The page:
Sunday, March 21, 2010

A Tale of Two Cities

Just down the Holland Park Road from London's wealthy Notting Hill neighborhood, the community around Shepherd's Bush Commons is experiencing an interesting urban juxtaposition. Not far from the old, somewhat run down shops on Uxbridge Road and the adjoining park of Shepherd's Bush Commons lies the new London Westfield Mall (in the space labeled "White City" on this Google Map).

The shops along the commons, as can be seen in this Google "streetview" photo, are the run-of-the-mill type you'll find in various modest neighborhoods. A quick walk around the park suggests that the area is primarily dominated by immigrants from the Middle East and you'll often see women in full burkas. A few homeless people and drunks are in the park which is otherwise clean and well used with many children on the play equipment.


As you progress down the road to the recently refurbished tube station (opened in 2008) suddenly a very different image of life in London appears. According to a Wikipedia article on the Shepherd's Bush station the refurbishment was paid for by Westfield. Given the way in which the tube station and the adjoining overground station match the steel and glass architecture of the Westfield London shopping mall it is easy to make the connection.

(A blog by Scott Santoro has additional photos and commentary on the mall) The mall itself is a fascinating vision of what 21st century life in London (and around the world) may increasingly look like. Steel and sheer glass replace the humble beige brick. And in this version of London Prada and Gucci replace the "Super Save." One is tempted to ask who can really afford all of this luxury but on this Sunday afternoon the shops and restaurants were packed full of bag toting shoppers. A small play area for children had far exceeded its capacity as parents entertained small kids while the shopping went on.

The many contrasts in so small a physical space seemed accentuated to me by the way in which the mall is entirely cut off from the original neighborhood. The greenery on the photo above covers a high wall that serves as a solid barricade between middle and lower class apartments and the glitz of the mall. One could arrive by the underground or overground station, walk into the mall, and never realize that another London is just on the other side of this shrubbery.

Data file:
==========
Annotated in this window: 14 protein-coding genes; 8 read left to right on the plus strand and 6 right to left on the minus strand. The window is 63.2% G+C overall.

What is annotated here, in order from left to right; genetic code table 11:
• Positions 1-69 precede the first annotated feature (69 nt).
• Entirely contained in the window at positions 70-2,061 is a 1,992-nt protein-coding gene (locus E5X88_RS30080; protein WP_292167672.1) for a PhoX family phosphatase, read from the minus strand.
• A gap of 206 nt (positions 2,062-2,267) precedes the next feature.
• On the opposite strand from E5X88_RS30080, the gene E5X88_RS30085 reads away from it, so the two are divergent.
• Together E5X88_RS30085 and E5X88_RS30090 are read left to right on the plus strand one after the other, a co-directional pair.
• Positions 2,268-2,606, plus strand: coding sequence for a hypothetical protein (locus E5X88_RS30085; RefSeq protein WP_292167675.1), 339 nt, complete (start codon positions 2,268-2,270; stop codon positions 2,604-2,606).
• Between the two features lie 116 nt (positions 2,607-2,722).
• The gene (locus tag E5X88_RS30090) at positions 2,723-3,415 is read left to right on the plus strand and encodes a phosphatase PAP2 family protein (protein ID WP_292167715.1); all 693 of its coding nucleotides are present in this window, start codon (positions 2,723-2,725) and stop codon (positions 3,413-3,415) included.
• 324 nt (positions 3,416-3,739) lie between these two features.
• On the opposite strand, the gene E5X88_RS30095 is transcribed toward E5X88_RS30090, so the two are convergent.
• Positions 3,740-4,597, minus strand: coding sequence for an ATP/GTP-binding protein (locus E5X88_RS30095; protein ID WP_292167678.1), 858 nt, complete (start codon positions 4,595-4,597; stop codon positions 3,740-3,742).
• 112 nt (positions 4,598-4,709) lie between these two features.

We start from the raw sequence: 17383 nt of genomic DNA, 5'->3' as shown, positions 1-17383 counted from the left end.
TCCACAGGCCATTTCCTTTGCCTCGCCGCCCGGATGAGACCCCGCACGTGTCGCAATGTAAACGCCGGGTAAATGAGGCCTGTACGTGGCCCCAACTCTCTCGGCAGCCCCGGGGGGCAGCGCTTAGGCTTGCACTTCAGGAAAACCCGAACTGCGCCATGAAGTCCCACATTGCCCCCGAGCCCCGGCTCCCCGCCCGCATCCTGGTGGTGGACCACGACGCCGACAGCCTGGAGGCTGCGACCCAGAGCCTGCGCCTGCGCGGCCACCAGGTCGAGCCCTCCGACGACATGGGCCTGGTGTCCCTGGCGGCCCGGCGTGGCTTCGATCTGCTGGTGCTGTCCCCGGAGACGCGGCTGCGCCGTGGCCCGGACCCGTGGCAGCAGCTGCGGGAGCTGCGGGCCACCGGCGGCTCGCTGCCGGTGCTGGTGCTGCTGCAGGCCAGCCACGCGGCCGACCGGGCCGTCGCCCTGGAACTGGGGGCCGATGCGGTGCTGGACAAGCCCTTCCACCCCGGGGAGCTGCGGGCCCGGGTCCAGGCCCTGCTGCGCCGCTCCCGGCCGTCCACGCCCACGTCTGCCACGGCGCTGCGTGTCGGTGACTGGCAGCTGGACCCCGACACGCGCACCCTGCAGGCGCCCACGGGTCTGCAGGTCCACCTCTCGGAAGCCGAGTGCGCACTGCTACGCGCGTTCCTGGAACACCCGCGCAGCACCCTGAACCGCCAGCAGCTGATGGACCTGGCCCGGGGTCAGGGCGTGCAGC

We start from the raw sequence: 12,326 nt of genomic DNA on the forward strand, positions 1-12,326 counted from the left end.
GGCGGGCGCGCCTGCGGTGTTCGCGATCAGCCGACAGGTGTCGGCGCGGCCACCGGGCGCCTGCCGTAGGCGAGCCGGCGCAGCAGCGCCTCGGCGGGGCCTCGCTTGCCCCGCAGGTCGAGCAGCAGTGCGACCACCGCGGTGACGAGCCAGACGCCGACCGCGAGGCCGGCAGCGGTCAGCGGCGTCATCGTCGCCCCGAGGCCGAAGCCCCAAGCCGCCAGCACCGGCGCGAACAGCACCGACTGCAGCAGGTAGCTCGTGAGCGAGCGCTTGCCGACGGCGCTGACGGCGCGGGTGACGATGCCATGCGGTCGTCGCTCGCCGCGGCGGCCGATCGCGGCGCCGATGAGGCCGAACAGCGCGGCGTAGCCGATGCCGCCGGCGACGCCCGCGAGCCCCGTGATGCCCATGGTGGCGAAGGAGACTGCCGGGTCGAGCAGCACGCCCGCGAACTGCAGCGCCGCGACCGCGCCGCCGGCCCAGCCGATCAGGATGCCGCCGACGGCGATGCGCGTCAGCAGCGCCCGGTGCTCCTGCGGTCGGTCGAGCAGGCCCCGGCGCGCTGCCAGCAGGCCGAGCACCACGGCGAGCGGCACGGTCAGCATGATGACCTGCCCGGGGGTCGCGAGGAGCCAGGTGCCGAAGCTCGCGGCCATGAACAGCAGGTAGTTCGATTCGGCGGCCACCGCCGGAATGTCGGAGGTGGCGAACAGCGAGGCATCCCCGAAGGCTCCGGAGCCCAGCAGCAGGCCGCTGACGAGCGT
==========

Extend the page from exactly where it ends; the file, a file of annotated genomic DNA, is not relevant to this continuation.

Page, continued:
Which is perhaps the point. People in the new London don't really want to be a part of the old London. This particular architectural contrast shows how there is a wide gap between the two, a gap that has always been a part of society. But a gap that is now defining itself in an architectural language which at once announces and embodies both the future and the past -- a future of clean bright spaces made of shiny materials and the past of ongoing segregation by economic class.

At least in Notting Hill there is a continuity between one neighborhood and the next. In the futurism of Westfield there is a complete break from the existing community. To be fair, the idea of the mall has evolved over time all over the world as a kind of tiny city which ignore the existing landscape in which they are placed, forming their own islands of commerce. But I wonder if one squints just a bit whether the London Westfield isn't just a mall but also a look at how urban planners will be rethinking entire communities (exclusively for the wealthy) in the decades ahead.

If so, we should begin to worry about how this visual and physical segregation of western society will exasperate the many social problems which we already are experiencing, and whether our architects and urban planners ought to think more about how to create connections and continuity between old and new.

3 comments:

Bart said...

I have lived in Shepherds Bush for the last 10 or so years, and I have never seen a burqa out there. Various other veils, niqab etc. - but never a burqa,

Paula Tomé said...

Hi, I happen to live in Shepherds Bush and find your post good and truthful, raising some very relevant questions. I might add that I do not like the new mall much, in fact I dislike it quite a lot. Lets hope the future looks less like it and more like the lovely sense of a village reaching out to another which is ultimately what makes up London one and many a city at once and also so special. Cheers!

JenV said...

I used to live on just the other side of the Holland Park Roundabout, behind the Sheraton. It was convenient to be able to say I lived in Holland Park or Shephard's Bush, as the situation warranted.

I was disappointed in the mall precisely for its cold, disjointed intrusion of the surrounding space. It's a harsh attempt at re-gentrification.

I didn't even bother to go inside so I don't know what's in there, but predict discount outlets within a decade. The rich have lots of other options in London and even Holland Park and Westbourne Grove, nearby, have huge turnover in retailers. A permanent farmer's market in place of the old abandoned exhibition space would have been much better.